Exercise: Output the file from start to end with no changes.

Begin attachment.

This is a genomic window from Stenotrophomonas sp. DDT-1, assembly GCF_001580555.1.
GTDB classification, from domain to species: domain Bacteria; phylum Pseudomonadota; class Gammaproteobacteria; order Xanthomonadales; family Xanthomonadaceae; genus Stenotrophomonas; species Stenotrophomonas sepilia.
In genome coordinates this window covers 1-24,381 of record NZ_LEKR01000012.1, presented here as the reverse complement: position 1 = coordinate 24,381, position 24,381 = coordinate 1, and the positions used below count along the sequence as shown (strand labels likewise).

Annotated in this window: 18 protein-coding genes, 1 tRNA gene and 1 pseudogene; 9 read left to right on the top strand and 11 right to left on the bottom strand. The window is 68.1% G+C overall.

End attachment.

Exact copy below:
This is a genomic window from Stenotrophomonas sp. DDT-1, assembly GCF_001580555.1.
GTDB classification, from domain to species: domain Bacteria; phylum Pseudomonadota; class Gammaproteobacteria; order Xanthomonadales; family Xanthomonadaceae; genus Stenotrophomonas; species Stenotrophomonas sepilia.
In genome coordinates this window covers 1-24,381 of record NZ_LEKR01000012.1, presented here as the reverse complement: position 1 = coordinate 24,381, position 24,381 = coordinate 1, and the positions used below count along the sequence as shown (strand labels likewise).

Annotated in this window: 18 protein-coding genes, 1 tRNA gene and 1 pseudogene; 9 read left to right on the top strand and 11 right to left on the bottom strand. The window is 68.1% G+C overall.